Talking and Digging Near Linköping
On Sunday the 10th at 15:00 I'll give a talk at Kaga village hall about my research into Late 1st Millennium central places in Östergötland. I'll show a lot of pictures of new finds and hopefully people will bring their own finds for show-and-tell. It's right by Kaga church, admission is SEK 50, and the organisers will offer their interpretation of an Iron Age snack (apparently involving spelt) afterwards.
11 through 15 September I'll be digging with my pals Howie, Libby, Marie and others in one of three great barrows just across the brook and due east from Sjögestad church. Östergötland has many great barrows. They are evidence for control over a lot of labour, that is, evidence for the presence of powerful people. Few are dated, and it seems that some are Early Bronze Age (c. 1500 BC) and others are Late Iron Age (c. AD 800) -- the period I'm interested in. So to move forward in discussing the political geography of either of these periods, we could use more dates for great barrows.
At 35 meters' diameter and 4.5 meters' height, the barrow in Sjögestad is among the largest in the entire province. What little dating evidence we have is weak and circumstantial: our metal detector survey last Easter showed that there's hardly any metalwork in the surrounding fields, though we did find a 10th century dress pin. On the other hand, there's a ploughed-over settlement site not far from the barrow, where we found a hammer stone that indicates Stone Age or Bronze Age tech.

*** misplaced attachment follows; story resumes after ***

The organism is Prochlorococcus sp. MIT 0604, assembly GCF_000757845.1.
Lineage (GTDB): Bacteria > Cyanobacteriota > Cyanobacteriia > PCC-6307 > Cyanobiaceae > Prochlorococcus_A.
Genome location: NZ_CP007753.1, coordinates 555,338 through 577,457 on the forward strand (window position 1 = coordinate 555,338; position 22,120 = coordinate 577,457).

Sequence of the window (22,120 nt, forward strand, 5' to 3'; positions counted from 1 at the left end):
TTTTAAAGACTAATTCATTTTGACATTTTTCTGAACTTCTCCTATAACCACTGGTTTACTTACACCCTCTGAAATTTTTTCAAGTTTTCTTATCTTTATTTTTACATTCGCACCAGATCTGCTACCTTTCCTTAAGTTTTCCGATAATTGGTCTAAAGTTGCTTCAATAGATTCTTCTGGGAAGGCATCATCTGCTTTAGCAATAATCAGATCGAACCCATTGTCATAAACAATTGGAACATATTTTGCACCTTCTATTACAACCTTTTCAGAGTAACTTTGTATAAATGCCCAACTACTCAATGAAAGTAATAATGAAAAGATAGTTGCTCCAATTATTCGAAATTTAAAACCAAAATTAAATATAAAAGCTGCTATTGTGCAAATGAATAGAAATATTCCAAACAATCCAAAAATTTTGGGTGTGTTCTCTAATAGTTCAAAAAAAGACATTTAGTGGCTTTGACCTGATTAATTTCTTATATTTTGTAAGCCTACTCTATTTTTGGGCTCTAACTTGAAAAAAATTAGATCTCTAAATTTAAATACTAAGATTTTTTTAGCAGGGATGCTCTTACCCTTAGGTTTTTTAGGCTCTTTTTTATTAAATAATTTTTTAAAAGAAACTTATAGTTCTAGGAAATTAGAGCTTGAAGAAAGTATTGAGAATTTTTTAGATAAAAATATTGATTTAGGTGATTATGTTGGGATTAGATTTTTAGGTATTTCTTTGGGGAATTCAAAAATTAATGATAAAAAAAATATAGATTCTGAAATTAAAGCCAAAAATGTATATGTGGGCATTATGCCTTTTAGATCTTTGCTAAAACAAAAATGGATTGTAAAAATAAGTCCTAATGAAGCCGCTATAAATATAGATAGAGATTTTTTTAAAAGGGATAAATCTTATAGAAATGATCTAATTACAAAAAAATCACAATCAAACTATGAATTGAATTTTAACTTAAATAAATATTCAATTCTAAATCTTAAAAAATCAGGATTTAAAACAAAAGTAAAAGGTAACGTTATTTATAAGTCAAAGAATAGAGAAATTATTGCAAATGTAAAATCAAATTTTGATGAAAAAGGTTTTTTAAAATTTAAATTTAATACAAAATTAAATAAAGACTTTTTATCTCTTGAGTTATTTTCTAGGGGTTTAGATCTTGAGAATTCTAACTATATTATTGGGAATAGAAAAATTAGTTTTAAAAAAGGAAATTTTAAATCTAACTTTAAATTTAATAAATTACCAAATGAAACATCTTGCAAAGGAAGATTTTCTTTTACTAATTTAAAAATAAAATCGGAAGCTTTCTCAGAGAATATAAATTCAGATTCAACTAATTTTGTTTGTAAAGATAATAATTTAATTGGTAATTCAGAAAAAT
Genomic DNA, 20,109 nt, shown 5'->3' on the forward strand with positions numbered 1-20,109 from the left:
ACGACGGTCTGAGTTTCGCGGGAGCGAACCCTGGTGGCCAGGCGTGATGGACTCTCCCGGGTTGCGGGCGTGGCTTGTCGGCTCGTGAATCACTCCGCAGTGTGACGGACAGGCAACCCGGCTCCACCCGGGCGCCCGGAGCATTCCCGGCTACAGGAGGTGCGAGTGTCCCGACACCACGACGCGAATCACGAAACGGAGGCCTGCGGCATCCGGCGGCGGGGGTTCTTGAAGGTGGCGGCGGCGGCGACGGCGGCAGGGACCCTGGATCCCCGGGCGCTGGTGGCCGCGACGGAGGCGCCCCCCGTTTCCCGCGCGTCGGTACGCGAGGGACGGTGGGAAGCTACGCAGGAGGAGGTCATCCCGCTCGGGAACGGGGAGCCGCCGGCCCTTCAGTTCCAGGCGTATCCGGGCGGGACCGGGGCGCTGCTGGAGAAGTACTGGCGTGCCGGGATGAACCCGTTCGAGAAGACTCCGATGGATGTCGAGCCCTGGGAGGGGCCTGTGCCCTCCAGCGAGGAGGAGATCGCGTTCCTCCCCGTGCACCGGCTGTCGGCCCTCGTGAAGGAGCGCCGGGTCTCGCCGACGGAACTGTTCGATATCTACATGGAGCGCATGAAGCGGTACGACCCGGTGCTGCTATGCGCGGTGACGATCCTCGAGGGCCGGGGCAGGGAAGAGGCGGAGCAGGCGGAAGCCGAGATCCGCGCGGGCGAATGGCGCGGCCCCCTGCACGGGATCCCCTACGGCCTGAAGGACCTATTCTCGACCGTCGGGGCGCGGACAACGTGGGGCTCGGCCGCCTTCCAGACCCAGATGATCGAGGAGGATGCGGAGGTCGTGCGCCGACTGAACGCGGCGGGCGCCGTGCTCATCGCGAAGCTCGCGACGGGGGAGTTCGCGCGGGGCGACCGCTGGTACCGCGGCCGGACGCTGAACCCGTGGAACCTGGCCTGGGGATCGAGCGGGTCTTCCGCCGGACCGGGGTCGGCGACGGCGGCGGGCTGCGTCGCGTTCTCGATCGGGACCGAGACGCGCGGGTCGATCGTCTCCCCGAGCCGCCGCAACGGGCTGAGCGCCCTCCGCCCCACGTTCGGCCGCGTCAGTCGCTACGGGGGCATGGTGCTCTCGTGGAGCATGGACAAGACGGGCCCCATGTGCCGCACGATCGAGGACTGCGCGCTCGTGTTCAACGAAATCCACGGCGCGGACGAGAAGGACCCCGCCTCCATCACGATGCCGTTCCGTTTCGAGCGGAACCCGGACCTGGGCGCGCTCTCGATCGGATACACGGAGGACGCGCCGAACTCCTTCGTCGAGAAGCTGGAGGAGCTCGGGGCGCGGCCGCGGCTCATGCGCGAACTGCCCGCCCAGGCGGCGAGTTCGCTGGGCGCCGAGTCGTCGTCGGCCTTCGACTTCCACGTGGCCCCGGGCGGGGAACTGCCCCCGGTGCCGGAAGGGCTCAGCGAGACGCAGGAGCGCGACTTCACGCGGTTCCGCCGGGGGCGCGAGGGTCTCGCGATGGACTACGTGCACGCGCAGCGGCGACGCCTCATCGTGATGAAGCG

Excavating a great barrow in its entirety to modern standards is a huge job that I neither could nor would undertake. So our dates aren't coming from the grave goods. Instead, we're sinking a small trench through a peripheral part of the barrow, collecting material from the barrow fill as we move down, and then (if we're lucky) finding something organic beneath the barrow. Radiocarbon dating takes as little as a single carbonised seed grain (why not spelt?) these days with accelerator dating, and it only costs about €350 / $440 a pop. Ideally, we'll get a date for stuff buried under the barrow and another one for the barrow fill, which will together allow us to assign the barrow to one of the two candidate periods.
Dear Reader, feel free to check out the dig!
[More blog entries about archaeology, ironage, Sweden; arkeologi, järnåldern, Östergötland.]